A woman in mid-career approached me to explore the possibility of engaging in coaching. She inquired about how I could help her to solve some challenges that she had around communication and working with her peers. As an executive she felt that she had a great deal of responsibility and was sure of what needed to be done by her peers but was unsuccessful in getting her solutions across. She knew that she had a problem and was asking me to help her to solve it!
As we explored the possibility of coaching I was very conscious of the influence that David Rock ‘Your Brain at Work’ and Edgar Schein, ‘Humble Inquiry’ have had on my thinking and approach to coaching.
It was clear, at the beginning that the potential client was looking to me for a solution to her problem. My thinking was that if coaching was to be successful then I would need to support her to find her own solutions and to see within herself the capacity to think and act differently with her peers.
As we engaged in the conversation it became very clear that she was having difficulty reflecting on her own thinking and actions. She was very confident in her ability to be decisive and direct in her approach. It was a challenge for her to imagine that there were other approaches. She was hoping that I would tell her how to make her style more effective!
The possibility of thinking about her communication ‘problem’ with new eyes seemed to be a threat that caused her to become anxious. As I described coaching as a way of exploring what was behind her communication style to find new approaches she expressed discomfort and voiced: ‘this was not what I wanted to hear.
In her mind her desire to be seen as decisive and influential could only be demonstrated with one communication style.
As a coach I was exploring the possibility of the potential client to focus on solutions rather than the threat that she was feeling. Rock and Schein have taught me that ‘asking questions to explore solutions’ has a greater potential to generate new thoughts, actions and reinforce new behaviour than focusing on ‘the problem’.
I envision a circle of change that rotates from ‘certainty’ to ‘uncertainty’ to ‘a new certainty’ (and over again). This circle generates creativity and forward thinking. It requires us to reflect on the impact of our thinking on our actions, to become less threatened by being ‘wrong’ and more energized by new growth.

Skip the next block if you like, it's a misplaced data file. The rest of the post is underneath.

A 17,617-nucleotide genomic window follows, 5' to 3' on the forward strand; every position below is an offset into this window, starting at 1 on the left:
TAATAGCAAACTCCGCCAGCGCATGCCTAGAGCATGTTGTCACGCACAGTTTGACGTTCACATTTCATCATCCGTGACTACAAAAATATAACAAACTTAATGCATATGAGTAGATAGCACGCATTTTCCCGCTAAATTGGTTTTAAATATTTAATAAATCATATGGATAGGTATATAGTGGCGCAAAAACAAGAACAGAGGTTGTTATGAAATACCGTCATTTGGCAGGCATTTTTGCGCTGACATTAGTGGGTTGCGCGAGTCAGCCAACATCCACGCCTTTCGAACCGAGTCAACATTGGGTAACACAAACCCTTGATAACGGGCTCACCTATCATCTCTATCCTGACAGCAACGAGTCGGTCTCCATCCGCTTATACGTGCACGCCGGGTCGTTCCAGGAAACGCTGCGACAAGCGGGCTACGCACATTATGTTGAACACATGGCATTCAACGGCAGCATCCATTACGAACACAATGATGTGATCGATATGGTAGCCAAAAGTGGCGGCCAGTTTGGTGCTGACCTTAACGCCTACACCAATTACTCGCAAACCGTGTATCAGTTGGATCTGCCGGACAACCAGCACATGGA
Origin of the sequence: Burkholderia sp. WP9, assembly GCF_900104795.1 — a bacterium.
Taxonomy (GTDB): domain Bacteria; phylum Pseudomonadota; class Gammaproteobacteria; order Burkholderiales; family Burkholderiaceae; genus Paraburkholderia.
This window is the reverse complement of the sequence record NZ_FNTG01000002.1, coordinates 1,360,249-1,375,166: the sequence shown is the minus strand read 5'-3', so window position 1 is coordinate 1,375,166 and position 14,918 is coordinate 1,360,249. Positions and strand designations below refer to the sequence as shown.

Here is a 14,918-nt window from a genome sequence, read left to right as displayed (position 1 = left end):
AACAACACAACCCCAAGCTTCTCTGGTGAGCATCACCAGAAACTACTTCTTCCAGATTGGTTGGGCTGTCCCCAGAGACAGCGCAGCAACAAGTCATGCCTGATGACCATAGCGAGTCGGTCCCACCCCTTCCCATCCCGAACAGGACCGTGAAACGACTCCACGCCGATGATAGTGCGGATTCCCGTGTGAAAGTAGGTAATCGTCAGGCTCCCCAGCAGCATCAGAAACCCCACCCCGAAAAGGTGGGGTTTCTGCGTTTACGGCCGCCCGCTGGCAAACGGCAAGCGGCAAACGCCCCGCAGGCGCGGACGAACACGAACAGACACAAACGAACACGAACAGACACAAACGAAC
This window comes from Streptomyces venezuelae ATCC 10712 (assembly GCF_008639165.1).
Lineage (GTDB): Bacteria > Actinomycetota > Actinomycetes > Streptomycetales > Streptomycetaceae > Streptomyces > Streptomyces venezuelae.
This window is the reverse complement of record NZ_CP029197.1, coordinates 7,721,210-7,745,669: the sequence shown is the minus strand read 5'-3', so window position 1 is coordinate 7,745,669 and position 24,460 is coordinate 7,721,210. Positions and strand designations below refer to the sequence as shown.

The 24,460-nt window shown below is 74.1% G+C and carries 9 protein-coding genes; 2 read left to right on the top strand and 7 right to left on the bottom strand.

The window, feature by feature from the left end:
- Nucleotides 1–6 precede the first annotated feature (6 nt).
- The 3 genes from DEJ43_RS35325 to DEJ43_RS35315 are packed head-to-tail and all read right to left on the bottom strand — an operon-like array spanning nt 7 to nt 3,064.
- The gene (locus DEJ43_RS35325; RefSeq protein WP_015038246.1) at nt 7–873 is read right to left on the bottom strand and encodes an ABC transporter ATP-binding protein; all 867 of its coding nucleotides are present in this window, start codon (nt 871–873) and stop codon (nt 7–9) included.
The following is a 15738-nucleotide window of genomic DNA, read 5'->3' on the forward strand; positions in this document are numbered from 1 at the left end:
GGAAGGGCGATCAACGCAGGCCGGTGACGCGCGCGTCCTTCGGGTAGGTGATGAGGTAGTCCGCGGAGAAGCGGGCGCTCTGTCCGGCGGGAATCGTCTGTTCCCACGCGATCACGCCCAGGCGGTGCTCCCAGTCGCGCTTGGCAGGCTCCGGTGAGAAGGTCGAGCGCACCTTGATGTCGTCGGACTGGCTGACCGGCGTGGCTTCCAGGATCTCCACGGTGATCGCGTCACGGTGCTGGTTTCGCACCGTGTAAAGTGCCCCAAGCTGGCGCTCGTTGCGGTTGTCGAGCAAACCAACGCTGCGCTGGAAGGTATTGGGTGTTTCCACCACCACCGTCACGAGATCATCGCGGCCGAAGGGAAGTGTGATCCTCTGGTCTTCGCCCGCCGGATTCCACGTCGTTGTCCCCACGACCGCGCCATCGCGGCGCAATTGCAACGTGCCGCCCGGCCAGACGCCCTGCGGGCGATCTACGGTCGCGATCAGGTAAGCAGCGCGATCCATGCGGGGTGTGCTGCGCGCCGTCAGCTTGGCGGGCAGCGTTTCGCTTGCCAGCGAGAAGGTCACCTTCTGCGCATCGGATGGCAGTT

Because the possibility of solutions may threaten the client’s ‘norm’ the client could become resistant. Here is the opportunity for the coach to engage the client in designing actions to test possible solutions to work through the resistance that comes with change. For me this is a simple approach to maintaining a solution focus.
I am also aware of how easy it is to get trapped in the role of advice giver. This potential client was looking for the solutions through my advice. A subtle expression of this trap is to provide her with options for solutions; or to even derive options from her exploration of the possibilities. Effective coaching asks: ‘what possible solutions do you see in your exploration’ as an approach to enabling her curiosity, focus and potential actions.
At the end of the day coaching is about helping others explore the impact of their thinking and actions and to discover new possibilities. My approach was to provide a safe place for her to ‘think about her thinking’ (Rock) and find new ways to communicate more effectively.
I am uncertain if she will engage with me as her coach, and I am ok with focusing on solutions as a coach approach!
These brief thoughts are intended to facilitate or prod deeper coaching conversations among coaches and with our clients.
I encourage all of us to continue the conversation. Reach out at any time.